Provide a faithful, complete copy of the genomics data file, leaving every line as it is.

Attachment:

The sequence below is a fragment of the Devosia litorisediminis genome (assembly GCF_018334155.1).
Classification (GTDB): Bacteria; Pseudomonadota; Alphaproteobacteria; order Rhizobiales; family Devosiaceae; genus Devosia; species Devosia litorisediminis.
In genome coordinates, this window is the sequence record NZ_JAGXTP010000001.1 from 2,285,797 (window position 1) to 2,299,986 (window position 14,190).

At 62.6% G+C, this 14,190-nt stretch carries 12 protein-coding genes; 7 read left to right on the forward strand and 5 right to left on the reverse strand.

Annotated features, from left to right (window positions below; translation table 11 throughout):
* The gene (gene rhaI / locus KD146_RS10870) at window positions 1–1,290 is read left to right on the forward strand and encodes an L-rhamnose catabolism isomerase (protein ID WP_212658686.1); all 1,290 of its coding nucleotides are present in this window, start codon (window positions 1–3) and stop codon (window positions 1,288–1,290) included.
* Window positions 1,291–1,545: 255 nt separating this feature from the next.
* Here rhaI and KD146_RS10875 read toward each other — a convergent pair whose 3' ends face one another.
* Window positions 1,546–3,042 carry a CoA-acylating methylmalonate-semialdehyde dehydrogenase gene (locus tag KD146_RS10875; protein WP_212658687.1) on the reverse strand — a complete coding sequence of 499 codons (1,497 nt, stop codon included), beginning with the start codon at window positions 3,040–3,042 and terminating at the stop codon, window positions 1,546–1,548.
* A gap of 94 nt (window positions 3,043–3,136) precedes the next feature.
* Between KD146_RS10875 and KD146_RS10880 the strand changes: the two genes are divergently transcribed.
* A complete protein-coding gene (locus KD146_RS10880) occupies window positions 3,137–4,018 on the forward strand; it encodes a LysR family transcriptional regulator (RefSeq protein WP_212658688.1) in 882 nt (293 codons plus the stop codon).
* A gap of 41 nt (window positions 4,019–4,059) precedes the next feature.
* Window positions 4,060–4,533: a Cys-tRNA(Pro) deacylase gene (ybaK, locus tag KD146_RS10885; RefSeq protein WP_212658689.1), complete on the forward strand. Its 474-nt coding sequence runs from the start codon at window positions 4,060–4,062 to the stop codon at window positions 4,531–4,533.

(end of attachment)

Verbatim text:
The sequence below is a fragment of the Devosia litorisediminis genome (assembly GCF_018334155.1).
Classification (GTDB): Bacteria; Pseudomonadota; Alphaproteobacteria; order Rhizobiales; family Devosiaceae; genus Devosia; species Devosia litorisediminis.
In genome coordinates, this window is the sequence record NZ_JAGXTP010000001.1 from 2,285,797 (window position 1) to 2,299,986 (window position 14,190).

At 62.6% G+C, this 14,190-nt stretch carries 12 protein-coding genes; 7 read left to right on the forward strand and 5 right to left on the reverse strand.

Annotated features, from left to right (window positions below; translation table 11 throughout):
* The gene (gene rhaI / locus KD146_RS10870) at window positions 1–1,290 is read left to right on the forward strand and encodes an L-rhamnose catabolism isomerase (protein ID WP_212658686.1); all 1,290 of its coding nucleotides are present in this window, start codon (window positions 1–3) and stop codon (window positions 1,288–1,290) included.
* Window positions 1,291–1,545: 255 nt separating this feature from the next.
* Here rhaI and KD146_RS10875 read toward each other — a convergent pair whose 3' ends face one another.
* Window positions 1,546–3,042 carry a CoA-acylating methylmalonate-semialdehyde dehydrogenase gene (locus tag KD146_RS10875; protein WP_212658687.1) on the reverse strand — a complete coding sequence of 499 codons (1,497 nt, stop codon included), beginning with the start codon at window positions 3,040–3,042 and terminating at the stop codon, window positions 1,546–1,548.
* A gap of 94 nt (window positions 3,043–3,136) precedes the next feature.
* Between KD146_RS10875 and KD146_RS10880 the strand changes: the two genes are divergently transcribed.
* A complete protein-coding gene (locus KD146_RS10880) occupies window positions 3,137–4,018 on the forward strand; it encodes a LysR family transcriptional regulator (RefSeq protein WP_212658688.1) in 882 nt (293 codons plus the stop codon).
* A gap of 41 nt (window positions 4,019–4,059) precedes the next feature.
* Window positions 4,060–4,533: a Cys-tRNA(Pro) deacylase gene (ybaK, locus tag KD146_RS10885; RefSeq protein WP_212658689.1), complete on the forward strand. Its 474-nt coding sequence runs from the start codon at window positions 4,060–4,062 to the stop codon at window positions 4,531–4,533.